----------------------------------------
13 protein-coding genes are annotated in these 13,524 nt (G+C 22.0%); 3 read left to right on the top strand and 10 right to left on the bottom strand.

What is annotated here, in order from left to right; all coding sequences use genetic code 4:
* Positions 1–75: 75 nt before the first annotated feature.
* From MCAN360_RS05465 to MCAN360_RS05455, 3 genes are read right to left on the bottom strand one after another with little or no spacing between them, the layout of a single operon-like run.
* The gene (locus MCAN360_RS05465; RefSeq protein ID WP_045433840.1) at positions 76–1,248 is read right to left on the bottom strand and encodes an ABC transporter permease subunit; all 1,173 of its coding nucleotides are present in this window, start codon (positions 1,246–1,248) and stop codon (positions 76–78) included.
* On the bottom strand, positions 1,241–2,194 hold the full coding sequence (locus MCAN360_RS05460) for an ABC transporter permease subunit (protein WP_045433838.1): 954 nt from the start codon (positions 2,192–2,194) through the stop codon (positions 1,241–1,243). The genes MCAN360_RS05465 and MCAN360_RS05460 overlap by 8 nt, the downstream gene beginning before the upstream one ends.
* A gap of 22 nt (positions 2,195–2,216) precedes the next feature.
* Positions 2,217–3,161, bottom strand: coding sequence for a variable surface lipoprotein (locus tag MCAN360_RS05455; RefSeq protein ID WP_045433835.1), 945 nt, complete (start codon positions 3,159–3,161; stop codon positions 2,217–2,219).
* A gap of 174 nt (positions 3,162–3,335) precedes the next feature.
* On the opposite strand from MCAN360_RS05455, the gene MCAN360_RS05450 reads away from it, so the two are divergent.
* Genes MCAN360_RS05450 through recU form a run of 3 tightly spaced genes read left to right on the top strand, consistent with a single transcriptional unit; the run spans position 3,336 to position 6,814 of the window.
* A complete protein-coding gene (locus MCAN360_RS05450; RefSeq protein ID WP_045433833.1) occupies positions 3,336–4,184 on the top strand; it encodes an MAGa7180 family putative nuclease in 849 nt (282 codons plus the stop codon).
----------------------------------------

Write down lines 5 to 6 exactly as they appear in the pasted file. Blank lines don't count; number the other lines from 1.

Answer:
* The gene (locus MCAN360_RS05465; RefSeq protein ID WP_045433840.1) at positions 76–1,248 is read right to left on the bottom strand and encodes an ABC transporter permease subunit; all 1,173 of its coding nucleotides are present in this window, start codon (positions 1,246–1,248) and stop codon (positions 76–78) included.
* On the bottom strand, positions 1,241–2,194 hold the full coding sequence (locus MCAN360_RS05460) for an ABC transporter permease subunit (protein WP_045433838.1): 954 nt from the start codon (positions 2,192–2,194) through the stop codon (positions 1,241–1,243). The genes MCAN360_RS05465 and MCAN360_RS05460 overlap by 8 nt, the downstream gene beginning before the upstream one ends.